angle


angle
\ \ There have been two distinct words angle in English. The older is now encountered virtually only in its derivatives, angler and angling, but until the early 19th century an angle was a ‘fishing hook’ (or, by extension, ‘fishing tackle’). It entered the language in the Old English period, and was based on Germanic *angg- (source also of German angelfishing tackle’). An earlier form of the word appears to have been applied by its former inhabitants to a fishhook-shaped area of Schleswig, in the Jutland peninsula; now Angeln, they called it Angul, and so they themselves came to be referred to as Angles. They brought their words with them to England, of course, and so both the country and the language, English, now contain a reminiscence of their fishhooks. Angle in the sense of a ‘figure formed by two intersecting lines’ entered the language in the 14th century (Chaucer is its first recorded user).
\ \ It came from Latin anguluscorner’, either directly or via French angle. The Latin word was originally a diminutive of *angus, which is related to other words that contain the notion of ‘bending’, such as Greek ágkūra (ultimate source of English anchor) and English ankle.
\ \ They all go back to Indo-European *angg- ‘bent’, and it has been speculated that the fishhook angle, with its temptingly bent shape, may derive from the same source.
\ \ Cf.ENGLISH; ANCHOR, ANKLE

Word origins - 2ed. . 2005.

Synonyms:
(of two lines), , , / , , , , , , (where two lines meet) / , , (with a rod),


Look at other dictionaries:

  • angle — [ ɑ̃gl ] n. m. • XIIe; lat. angulus 1 ♦ Cour. Saillant ou rentrant formé par deux lignes ou deux surfaces qui se coupent. ⇒ arête, coin, encoignure, renfoncement. À l angle de la rue. Former un angle, être en angle. La maison qui fait l angle,… …   Encyclopédie Universelle

  • Angle — An gle ([a^][ng] g l), n. [F. angle, L. angulus angle, corner; akin to uncus hook, Gr. agky los bent, crooked, angular, a gkos a bend or hollow, AS. angel hook, fish hook, G. angel, and F. anchor.] 1. The inclosed space near the point where two… …   The Collaborative International Dictionary of English

  • Angle D'or — L angle d or En géométrie, l angle d or est créé en divisant la circonférence c d un cercle en 2 sections a et b(<a) de telle manière que : et …   Wikipédia en Français

  • angle — ANGLE. s. m. Inclination de deux lignes qui aboutissent a un mesme point. Angle droit. angle aigu. angle obtus. angle de tant de degrez. cette muraille fait un grand angle. angle saillant. angle rentrant. l angle du centre. l angle de la… …   Dictionnaire de l'Académie française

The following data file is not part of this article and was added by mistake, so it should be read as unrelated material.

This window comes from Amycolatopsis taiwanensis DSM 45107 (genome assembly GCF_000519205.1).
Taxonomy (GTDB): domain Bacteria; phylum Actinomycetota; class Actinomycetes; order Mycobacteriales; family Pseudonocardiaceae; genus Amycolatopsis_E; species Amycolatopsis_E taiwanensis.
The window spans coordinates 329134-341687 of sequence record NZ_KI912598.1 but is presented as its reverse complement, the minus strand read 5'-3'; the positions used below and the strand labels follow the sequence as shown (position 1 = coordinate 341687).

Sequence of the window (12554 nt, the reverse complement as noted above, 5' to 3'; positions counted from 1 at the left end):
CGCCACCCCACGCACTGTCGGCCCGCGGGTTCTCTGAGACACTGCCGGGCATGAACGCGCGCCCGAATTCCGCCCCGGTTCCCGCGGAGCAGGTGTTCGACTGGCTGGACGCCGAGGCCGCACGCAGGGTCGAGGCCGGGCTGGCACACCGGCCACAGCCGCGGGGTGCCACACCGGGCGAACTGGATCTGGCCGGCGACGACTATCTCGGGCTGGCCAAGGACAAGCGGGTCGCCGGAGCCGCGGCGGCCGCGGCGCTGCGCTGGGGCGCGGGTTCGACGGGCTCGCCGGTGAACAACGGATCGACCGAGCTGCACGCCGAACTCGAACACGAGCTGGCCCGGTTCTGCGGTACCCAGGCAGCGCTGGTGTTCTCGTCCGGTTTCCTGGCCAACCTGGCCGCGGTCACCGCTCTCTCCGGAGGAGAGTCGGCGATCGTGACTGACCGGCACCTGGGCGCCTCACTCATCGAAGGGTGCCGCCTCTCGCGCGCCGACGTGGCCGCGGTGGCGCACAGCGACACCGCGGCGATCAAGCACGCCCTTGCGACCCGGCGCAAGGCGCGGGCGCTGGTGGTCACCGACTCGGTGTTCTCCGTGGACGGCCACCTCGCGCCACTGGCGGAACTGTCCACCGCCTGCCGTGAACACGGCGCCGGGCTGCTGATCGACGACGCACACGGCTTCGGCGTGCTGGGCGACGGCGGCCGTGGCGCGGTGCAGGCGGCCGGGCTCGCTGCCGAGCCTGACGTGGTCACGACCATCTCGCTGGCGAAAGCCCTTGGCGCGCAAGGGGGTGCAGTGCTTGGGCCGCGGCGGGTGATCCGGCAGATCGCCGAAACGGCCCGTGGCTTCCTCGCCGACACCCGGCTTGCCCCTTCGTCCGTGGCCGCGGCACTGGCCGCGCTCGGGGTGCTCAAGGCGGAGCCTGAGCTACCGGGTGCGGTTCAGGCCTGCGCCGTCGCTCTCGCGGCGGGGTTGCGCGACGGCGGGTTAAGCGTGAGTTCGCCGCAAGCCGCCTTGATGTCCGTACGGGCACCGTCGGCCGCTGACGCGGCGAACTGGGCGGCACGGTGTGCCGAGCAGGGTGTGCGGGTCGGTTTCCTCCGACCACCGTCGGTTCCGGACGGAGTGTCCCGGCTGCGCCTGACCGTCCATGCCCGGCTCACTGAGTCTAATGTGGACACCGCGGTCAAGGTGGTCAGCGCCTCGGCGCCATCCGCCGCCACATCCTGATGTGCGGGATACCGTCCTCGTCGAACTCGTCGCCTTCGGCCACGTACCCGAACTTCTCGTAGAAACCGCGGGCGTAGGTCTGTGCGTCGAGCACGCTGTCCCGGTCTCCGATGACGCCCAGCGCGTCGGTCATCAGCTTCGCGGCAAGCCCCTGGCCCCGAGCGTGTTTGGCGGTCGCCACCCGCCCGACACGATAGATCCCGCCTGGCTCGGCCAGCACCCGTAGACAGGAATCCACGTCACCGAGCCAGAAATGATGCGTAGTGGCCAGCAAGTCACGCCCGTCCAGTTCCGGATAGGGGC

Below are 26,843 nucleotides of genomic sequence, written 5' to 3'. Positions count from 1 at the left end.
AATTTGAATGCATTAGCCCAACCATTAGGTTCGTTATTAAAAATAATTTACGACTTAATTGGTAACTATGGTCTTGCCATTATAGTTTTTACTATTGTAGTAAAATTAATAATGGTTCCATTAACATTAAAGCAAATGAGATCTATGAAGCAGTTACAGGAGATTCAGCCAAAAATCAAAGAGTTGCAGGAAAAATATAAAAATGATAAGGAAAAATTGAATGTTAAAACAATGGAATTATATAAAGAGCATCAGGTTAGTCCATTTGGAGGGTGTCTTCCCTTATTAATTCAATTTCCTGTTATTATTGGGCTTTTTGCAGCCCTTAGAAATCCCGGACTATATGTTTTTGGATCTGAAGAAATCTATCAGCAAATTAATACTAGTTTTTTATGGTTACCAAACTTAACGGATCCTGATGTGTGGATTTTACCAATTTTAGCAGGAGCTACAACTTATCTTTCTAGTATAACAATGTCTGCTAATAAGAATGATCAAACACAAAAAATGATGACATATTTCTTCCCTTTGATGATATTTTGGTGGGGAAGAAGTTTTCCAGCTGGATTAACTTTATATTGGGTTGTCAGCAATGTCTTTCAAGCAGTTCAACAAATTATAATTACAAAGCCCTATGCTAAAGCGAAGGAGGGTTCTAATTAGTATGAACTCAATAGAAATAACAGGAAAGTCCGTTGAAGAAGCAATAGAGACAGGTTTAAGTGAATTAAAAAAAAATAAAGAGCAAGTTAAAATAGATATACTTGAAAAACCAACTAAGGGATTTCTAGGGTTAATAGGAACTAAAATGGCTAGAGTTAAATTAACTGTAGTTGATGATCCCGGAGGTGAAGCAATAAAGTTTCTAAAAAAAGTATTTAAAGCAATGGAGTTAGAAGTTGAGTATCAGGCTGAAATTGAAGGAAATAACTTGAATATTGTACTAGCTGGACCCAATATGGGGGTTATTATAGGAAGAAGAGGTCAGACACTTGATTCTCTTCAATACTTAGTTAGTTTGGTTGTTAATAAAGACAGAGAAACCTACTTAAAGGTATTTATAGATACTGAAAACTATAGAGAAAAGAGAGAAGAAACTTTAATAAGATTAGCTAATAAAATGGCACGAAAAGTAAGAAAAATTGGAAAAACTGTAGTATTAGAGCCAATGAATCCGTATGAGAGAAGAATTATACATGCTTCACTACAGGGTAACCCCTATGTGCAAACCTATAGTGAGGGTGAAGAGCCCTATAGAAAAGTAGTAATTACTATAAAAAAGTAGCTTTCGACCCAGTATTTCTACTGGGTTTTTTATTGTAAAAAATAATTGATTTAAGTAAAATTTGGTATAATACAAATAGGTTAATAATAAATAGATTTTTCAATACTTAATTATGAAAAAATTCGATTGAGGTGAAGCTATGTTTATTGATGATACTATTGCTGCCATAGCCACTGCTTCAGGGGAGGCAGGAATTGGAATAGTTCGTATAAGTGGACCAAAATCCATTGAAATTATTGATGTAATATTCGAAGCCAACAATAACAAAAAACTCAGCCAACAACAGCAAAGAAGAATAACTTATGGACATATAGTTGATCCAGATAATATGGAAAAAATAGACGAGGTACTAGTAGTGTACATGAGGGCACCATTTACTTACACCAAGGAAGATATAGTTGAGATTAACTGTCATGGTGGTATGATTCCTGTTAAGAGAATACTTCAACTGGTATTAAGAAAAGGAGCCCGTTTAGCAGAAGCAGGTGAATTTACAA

• angle — ANGLE. s. m. Ouverture de deux lignes qui se rencontrent. Angle droit. Angle aigu. Angle obtus. Angle de quarante cinq degrés. Angle de cent degrés. Angle saillant. Angle rentrant. Une figure à plusieurs angles. [b]f♛/b] On dit aussi, Les angles… …   Dictionnaire de l'Académie Française 1798

  • angle — m. angle. Angle maigre : angle aigu. Géom. > Angle agut, obtùs, drech : angle aigu, obtus, droit. voir motut …   Diccionari Personau e Evolutiu

  • angle — angle1 [aŋ′gəl] n. [ME & OFr < L angulus, a corner, angle < Gr ankylos, bent, crooked: see ANKLE] 1. a) the shape made by two straight lines meeting at a common point, the vertex, or by two planes meeting along an edge: see DIHEDRAL,… …   English World dictionary

  • Angle — An gle, v. i. [imp. & p. p. {Angled}; p. pr. & vb. n. {Angling}.] 1. To fish with an angle (fishhook), or with hook and line. [1913 Webster] 2. To use some bait or artifice; to intrigue; to scheme; as, to angle for praise. [1913 Webster] The… …   The Collaborative International Dictionary of English

  • Angle — ist der Name folgender Personen: Edward H. Angle (1855–1930), US amerikanischer Orthodontist Kurt Angle (* 1968), US amerikanischer Wrestler Sharron Angle (* 1949), US amerikanische Politikerin Diese Seite ist eine …   Deutsch Wikipedia

  • Angle — member of a Teutonic tribe, Old English, from L. Angli the Angles, lit. people of Angul (O.N. Öngull), a region in what is now Holstein, said to be so called for its hook like shape (see ANGLE (Cf. angle) (n.)). People from the tribe there… …   Etymology dictionary

  • angle — noun. This word had been used since the 1870s in the meaning ‘the aspect from which a matter is considered’ • (The old stagers…the men who knew all the angles, who had great experience Nevil Shute, 1944) often with a defining word: the OED gives… …   Modern English usage


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